The present-day Theodore Roosevelt National Park in North Dakota was originally established as Theodore Roosevelt National Memorial Park, and so is no longer a national memorial.

Sidebar #3

Harpers Ferry National Historical Park is also a memorial to the many historical events that happened there.
Harpers Ferry National Historical Park is also a memorial to the many historical events that happened there. Photo from 2015.

It is also worth noting that a handfull of national monuments dedicated to historical resources and one national historical park are actually described by Congress in their authorizing legislation as national memorials.  However, they do not seem to be listed anywhere else as national memorials, so I am not including them in the overall count, but I will nonetheless mention them here:

In addition to those, there are the George Washington Memorial Parkway in northern Virginia and the John D. Rockefeller, Jr. Memorial Parkway connecting Grand Teton National Park and Yellowstone National Park in northwestern Wyoming.  Neither appears to be considered an official national memorial either – although if you did, John D. Rockefeller, Jr. would join Robert L. Kohnstamm as the only conservationists with national memorials dedicated to them.

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30 for 300 – Part III

And now, here is the conclusion of my 30 for 300 series with my Top 10 Memories from visiting my first 300 national parks!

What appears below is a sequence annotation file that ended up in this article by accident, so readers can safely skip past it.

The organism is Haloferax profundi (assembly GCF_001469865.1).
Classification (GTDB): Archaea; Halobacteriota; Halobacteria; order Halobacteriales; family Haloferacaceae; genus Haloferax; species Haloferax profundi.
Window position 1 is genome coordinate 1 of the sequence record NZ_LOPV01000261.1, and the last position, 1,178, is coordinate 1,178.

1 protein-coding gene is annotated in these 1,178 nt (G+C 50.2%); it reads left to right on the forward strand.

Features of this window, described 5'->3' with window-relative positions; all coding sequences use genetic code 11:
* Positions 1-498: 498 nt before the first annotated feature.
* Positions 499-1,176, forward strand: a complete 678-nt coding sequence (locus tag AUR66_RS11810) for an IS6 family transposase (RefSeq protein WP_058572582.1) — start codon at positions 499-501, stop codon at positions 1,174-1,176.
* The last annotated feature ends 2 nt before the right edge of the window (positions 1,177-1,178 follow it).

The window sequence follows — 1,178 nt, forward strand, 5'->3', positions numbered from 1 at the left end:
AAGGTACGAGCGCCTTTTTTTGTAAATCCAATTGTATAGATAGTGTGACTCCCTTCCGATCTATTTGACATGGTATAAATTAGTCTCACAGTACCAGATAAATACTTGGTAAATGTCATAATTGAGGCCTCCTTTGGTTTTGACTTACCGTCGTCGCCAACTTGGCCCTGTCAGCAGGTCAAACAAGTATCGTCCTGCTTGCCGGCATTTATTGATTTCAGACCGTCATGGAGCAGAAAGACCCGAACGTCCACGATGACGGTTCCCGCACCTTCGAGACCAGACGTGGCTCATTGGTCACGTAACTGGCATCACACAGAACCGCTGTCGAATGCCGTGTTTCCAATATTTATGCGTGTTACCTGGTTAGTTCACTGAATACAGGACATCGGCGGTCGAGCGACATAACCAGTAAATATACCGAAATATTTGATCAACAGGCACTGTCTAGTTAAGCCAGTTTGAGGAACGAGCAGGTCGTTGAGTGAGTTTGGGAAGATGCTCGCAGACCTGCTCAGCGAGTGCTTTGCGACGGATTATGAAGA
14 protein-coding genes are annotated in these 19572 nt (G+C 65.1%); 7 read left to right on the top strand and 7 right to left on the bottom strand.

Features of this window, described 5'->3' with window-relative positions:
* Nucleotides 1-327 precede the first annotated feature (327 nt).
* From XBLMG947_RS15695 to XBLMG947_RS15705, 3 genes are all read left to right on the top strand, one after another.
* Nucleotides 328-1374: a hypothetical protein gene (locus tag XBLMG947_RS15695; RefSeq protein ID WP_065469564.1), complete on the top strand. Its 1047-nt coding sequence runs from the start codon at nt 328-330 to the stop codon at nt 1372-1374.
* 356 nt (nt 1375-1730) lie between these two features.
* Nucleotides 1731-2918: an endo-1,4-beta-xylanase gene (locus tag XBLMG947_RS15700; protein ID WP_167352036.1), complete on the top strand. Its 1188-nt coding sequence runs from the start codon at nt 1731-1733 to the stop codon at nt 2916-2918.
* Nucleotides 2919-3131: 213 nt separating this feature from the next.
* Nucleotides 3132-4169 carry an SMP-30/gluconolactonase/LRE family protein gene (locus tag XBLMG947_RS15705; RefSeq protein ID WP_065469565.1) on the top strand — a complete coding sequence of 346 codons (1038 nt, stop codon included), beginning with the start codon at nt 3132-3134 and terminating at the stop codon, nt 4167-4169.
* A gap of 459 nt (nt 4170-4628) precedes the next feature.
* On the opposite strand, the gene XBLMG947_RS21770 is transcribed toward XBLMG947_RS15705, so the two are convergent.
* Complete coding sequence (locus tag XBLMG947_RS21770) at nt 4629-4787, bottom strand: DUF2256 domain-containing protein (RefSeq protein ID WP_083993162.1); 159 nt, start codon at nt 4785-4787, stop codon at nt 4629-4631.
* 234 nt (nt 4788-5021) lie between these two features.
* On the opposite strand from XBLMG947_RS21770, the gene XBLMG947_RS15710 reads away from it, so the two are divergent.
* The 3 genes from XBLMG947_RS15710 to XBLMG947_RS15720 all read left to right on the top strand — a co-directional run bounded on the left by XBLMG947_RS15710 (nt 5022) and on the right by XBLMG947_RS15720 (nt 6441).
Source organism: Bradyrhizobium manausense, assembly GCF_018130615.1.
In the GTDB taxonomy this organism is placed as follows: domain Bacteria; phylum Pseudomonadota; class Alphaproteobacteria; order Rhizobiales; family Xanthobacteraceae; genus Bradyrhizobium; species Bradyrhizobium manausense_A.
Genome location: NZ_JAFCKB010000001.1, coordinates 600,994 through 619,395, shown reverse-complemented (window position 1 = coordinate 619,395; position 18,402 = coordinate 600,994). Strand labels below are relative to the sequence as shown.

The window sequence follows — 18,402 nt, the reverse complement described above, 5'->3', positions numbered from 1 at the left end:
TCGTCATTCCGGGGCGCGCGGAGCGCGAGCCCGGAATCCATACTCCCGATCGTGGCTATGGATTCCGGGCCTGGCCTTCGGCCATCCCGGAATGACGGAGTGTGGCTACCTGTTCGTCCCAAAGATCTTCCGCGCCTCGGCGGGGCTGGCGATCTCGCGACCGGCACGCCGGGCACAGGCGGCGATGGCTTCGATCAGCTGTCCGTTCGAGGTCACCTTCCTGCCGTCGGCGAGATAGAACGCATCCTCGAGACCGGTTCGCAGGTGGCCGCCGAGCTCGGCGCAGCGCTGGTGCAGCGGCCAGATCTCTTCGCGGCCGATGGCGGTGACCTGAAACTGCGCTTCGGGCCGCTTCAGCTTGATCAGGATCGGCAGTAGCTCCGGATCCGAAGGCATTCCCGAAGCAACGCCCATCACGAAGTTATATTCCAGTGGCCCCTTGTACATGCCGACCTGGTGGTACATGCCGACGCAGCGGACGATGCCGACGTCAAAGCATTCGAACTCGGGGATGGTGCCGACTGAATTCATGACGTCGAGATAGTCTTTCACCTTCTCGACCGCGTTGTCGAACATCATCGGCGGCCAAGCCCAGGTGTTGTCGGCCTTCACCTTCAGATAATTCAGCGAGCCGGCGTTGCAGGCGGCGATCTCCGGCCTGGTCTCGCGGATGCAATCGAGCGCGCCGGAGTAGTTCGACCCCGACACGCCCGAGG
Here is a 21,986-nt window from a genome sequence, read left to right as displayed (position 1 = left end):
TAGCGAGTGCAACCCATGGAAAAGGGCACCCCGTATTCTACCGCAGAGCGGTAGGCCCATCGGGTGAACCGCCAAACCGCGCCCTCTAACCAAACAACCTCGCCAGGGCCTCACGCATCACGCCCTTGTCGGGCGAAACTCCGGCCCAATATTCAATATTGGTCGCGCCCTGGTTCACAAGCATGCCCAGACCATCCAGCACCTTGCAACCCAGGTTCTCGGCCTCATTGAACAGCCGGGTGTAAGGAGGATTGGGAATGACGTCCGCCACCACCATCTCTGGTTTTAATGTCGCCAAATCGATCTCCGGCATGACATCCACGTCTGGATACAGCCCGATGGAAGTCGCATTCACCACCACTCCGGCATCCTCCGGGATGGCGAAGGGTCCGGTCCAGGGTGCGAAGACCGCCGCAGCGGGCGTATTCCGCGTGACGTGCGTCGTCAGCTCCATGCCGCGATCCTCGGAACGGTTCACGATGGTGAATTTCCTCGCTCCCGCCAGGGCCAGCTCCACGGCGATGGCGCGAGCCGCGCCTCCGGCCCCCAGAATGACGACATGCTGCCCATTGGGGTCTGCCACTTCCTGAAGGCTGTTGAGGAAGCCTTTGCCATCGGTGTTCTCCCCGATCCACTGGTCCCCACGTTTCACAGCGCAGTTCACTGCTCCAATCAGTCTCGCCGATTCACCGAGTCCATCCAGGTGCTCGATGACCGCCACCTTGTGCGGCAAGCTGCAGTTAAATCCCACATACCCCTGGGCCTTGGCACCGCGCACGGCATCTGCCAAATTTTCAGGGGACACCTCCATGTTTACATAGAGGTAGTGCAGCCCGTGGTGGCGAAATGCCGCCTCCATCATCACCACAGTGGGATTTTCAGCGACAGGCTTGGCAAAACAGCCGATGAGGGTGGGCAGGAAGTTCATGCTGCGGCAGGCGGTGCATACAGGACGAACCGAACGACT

In case you missed it, you may also be interested in Part I with #’s 21-30; Part II with #’s 11-20; and the Honorable Mentions.

#10) Exploring Ellsworth Rock Garden at Voyageurs National Park – July 2012

My 2012 trip to Voyageurs National Park was magical in multiple ways.   This trip was one of the first camping trips I did with my Jr. T-Rex, who only 20 months old at the time.   Voyageurs is also one of the best places in the country to see bald eagles in the wild, and we saw them seemingly everywhere.  Then, once evening sets in, the star birds of this Park are the loons, whose haunting calls echo over the lakes in the twilight hours.

The top highlight of this trip, however,  was discovering the Ellsworth Rock Gardens.    Back in the ’50s and ’60s, a gentleman by the name of Jack Ellsworth from Chicago vacationed on Kabetogama Lake in the summers and constructed a vast and elaborate set of terraces, flower beds, and fanciful rock sculptures. This site is truly “off-the-beaten-path,” as it is only accessible by boat – which also means no crowds.  We literally had the site to ourselves when we visited, despite being the middle of the summer tourist season.   To find something this elaborate quite literally in the middle of nowhere was truly one of the most surreal experiences of my travels.